Journal Article

Rat colorectal tumours treated with a range of non-steroidal anti-inflammatory drugs show altered cyclooxygenase-2 and cyclooxygenase-1 splice variant mRNA expression levels

Daphne Vogiagis, Wendy Brown, Eric M. Glare and Paul E. O'Brien

in Carcinogenesis

Volume 22, issue 6, pages 869-874
Published in print June 2001 | ISSN: 0143-3334
Published online June 2001 | e-ISSN: 1460-2180 | DOI: http://dx.doi.org/10.1093/carcin/22.6.869
Rat colorectal tumours treated with a range of non-steroidal anti-inflammatory drugs show altered cyclooxygenase-2 and cyclooxygenase-1 splice variant mRNA expression levels

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Non-steroidal anti-inflammatory drugs (NSAIDs) reduce tumour mass by increasing the rate of tumour cell apoptosis and decreasing cell proliferation. The classically recognized target for NSAID action are the two isoforms of the cyclooxygenase (COX) gene, which is responsible for prostaglandin production. In the rat, the COX-1 gene expresses an alternatively spliced mRNA COX-1 splice variant (SV) which may, at best, code for a truncated COX-1 protein. Previously, we reported that COX-1SV mRNA is differentially expressed in the ageing stomach. In this study, carcinogen treated rats were treated for 23 weeks with celecoxib, sulindac or sulindac sulfone, while untreated rats received vehicle alone. For each animal, the number and volume of tumour per animal was recorded and histology was performed. Using competitive polymerase chain reaction, we determined whether COX gene expression was altered in colorectal tumours and in regions of adjacent and distant macroscopically normal intestine, from vehicle or NSAID treated rats. In addition, we immunolocalized COX-1 and COX-2 in the same tumour and normal colonic tissue. Tumours from animals treated with vehicle or celecoxib expressed significantly elevated levels of COX-2 mRNA in comparison with the adjacent normal mucosa. In contrast, tumours from sulindac and sulindac sulfone treated rats expressed significantly less COX-2 mRNA than tumours from vehicle treated rats. The expression of COX-1 mRNA remained unchanged in all tissues examined. However, COX-1SV mRNA levels were elevated in colorectal tumours and reduced after NSAID treatment to the levels observed in normal colonic mucosa. Our results indicate that the anti-neoplastic actions of NSAIDs may be attributed to COX dependent and/or COX independent mechanisms of action. We also demonstrate the presence and differential expression of COX-1SV mRNA in colon tumours. COX-1SV mRNA represents 2% of the total COX-1 mRNA expressed and its role in colon cancer remains to be established.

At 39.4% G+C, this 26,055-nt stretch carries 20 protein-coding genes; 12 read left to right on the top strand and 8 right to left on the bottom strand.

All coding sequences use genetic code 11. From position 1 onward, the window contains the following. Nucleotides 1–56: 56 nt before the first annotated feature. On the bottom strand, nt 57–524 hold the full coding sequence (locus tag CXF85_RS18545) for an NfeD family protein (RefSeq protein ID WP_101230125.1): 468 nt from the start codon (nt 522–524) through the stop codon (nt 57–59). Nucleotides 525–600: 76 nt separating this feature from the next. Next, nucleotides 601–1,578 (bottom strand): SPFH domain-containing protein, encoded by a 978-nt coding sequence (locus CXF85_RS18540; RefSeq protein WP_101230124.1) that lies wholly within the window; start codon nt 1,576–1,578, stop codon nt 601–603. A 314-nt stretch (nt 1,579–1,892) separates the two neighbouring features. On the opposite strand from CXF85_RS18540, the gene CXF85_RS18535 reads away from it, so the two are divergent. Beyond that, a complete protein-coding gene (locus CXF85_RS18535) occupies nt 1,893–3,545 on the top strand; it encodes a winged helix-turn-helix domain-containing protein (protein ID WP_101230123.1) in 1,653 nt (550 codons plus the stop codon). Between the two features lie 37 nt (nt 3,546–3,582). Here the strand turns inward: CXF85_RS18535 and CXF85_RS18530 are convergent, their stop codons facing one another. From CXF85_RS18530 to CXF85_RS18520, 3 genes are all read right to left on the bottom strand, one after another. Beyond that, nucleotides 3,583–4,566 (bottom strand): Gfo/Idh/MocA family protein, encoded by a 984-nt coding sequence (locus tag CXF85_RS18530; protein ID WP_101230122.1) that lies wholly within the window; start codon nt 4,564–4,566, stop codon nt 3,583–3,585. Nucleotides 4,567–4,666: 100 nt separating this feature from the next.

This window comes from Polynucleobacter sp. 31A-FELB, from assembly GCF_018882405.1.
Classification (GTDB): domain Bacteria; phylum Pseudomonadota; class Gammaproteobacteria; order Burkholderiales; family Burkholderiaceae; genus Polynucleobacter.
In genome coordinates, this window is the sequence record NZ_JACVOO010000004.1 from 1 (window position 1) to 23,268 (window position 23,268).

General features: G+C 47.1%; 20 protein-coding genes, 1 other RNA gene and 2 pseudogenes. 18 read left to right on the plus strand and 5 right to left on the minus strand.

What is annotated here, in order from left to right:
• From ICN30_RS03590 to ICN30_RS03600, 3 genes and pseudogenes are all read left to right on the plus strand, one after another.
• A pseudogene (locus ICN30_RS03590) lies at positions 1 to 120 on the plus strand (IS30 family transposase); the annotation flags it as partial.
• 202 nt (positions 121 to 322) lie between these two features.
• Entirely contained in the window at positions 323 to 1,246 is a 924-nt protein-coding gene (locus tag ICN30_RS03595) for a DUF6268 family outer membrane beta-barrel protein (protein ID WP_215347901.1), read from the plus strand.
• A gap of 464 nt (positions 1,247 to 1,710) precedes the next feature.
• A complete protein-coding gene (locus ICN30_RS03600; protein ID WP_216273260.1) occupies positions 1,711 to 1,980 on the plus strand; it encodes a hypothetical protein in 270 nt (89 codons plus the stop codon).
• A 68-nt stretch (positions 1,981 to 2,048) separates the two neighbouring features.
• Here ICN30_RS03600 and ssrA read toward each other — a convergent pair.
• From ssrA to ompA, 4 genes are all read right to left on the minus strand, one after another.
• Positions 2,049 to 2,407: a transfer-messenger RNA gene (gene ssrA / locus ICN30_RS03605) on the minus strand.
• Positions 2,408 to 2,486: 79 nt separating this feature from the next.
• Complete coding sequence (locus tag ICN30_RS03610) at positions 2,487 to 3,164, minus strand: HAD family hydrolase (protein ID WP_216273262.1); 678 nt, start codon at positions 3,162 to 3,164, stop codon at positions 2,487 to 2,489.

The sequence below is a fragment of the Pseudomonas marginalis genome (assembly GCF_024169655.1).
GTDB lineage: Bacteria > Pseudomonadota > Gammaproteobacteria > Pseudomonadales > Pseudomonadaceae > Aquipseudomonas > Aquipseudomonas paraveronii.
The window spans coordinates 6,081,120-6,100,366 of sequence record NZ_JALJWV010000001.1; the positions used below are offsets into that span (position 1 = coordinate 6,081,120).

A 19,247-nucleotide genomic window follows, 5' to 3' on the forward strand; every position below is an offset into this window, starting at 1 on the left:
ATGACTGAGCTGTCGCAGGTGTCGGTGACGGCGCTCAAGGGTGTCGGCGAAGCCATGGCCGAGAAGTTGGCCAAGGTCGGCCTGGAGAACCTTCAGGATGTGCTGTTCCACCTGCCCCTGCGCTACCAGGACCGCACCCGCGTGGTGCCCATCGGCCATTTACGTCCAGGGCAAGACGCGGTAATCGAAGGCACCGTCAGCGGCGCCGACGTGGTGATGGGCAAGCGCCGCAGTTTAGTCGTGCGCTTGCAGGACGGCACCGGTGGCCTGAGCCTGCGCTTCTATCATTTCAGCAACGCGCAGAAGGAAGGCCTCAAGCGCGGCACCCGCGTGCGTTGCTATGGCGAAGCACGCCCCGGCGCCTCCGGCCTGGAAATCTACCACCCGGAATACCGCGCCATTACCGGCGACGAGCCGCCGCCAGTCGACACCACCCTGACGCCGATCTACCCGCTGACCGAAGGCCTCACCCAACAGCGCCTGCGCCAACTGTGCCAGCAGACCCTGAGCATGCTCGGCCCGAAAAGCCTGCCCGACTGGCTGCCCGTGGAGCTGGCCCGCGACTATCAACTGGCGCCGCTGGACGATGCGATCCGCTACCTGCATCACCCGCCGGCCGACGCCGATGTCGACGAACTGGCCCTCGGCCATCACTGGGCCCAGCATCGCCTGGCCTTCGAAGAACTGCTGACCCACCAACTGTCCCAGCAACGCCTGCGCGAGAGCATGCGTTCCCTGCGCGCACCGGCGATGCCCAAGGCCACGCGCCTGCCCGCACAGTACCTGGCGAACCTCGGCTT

Keywords: APC, adenomatous polyposis coli gene; COX, cyclooxygenase gene; COX-1SV, alternatively spliced mRNA COX-1 splice variant (SV); DMH, dimethylhydrazine; Min, multiple intestinal neoplasia mice; NSAIDs, non-steroidal anti-inflammatory drugs; PAP, peroxidase-anti-peroxidase; PBS, phosphate buffered saline.

Journal Article.  5240 words.  Illustrated.

Subjects: Clinical Cytogenetics and Molecular Genetics

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